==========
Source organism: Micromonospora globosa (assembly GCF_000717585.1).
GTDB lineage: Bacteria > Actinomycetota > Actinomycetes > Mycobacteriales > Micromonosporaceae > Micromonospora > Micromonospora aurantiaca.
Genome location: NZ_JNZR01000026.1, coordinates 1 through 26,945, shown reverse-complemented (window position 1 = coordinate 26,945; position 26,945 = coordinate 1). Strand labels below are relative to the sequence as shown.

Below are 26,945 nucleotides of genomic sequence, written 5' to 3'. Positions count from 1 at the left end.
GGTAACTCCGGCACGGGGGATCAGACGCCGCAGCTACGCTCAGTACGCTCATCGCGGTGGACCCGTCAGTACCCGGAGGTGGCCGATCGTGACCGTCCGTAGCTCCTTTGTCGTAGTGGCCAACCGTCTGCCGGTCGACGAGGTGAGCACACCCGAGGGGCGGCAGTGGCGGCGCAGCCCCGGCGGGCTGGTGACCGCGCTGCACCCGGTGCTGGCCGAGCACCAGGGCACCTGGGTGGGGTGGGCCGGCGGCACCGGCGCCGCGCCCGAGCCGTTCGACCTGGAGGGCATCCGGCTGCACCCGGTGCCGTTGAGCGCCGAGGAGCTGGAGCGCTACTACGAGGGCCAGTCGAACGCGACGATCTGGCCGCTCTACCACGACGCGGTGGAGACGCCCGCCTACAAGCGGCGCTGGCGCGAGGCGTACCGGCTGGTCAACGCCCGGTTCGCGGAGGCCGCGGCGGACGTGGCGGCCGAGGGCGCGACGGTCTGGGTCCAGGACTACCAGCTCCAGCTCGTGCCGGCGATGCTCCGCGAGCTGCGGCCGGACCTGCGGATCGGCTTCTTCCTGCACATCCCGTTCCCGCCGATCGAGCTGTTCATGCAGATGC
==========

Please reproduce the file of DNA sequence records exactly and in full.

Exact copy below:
Source organism: Micromonospora globosa (assembly GCF_000717585.1).
GTDB lineage: Bacteria > Actinomycetota > Actinomycetes > Mycobacteriales > Micromonosporaceae > Micromonospora > Micromonospora aurantiaca.
Genome location: NZ_JNZR01000026.1, coordinates 1 through 26,945, shown reverse-complemented (window position 1 = coordinate 26,945; position 26,945 = coordinate 1). Strand labels below are relative to the sequence as shown.

Below are 26,945 nucleotides of genomic sequence, written 5' to 3'. Positions count from 1 at the left end.
GGTAACTCCGGCACGGGGGATCAGACGCCGCAGCTACGCTCAGTACGCTCATCGCGGTGGACCCGTCAGTACCCGGAGGTGGCCGATCGTGACCGTCCGTAGCTCCTTTGTCGTAGTGGCCAACCGTCTGCCGGTCGACGAGGTGAGCACACCCGAGGGGCGGCAGTGGCGGCGCAGCCCCGGCGGGCTGGTGACCGCGCTGCACCCGGTGCTGGCCGAGCACCAGGGCACCTGGGTGGGGTGGGCCGGCGGCACCGGCGCCGCGCCCGAGCCGTTCGACCTGGAGGGCATCCGGCTGCACCCGGTGCCGTTGAGCGCCGAGGAGCTGGAGCGCTACTACGAGGGCCAGTCGAACGCGACGATCTGGCCGCTCTACCACGACGCGGTGGAGACGCCCGCCTACAAGCGGCGCTGGCGCGAGGCGTACCGGCTGGTCAACGCCCGGTTCGCGGAGGCCGCGGCGGACGTGGCGGCCGAGGGCGCGACGGTCTGGGTCCAGGACTACCAGCTCCAGCTCGTGCCGGCGATGCTCCGCGAGCTGCGGCCGGACCTGCGGATCGGCTTCTTCCTGCACATCCCGTTCCCGCCGATCGAGCTGTTCATGCAGATGC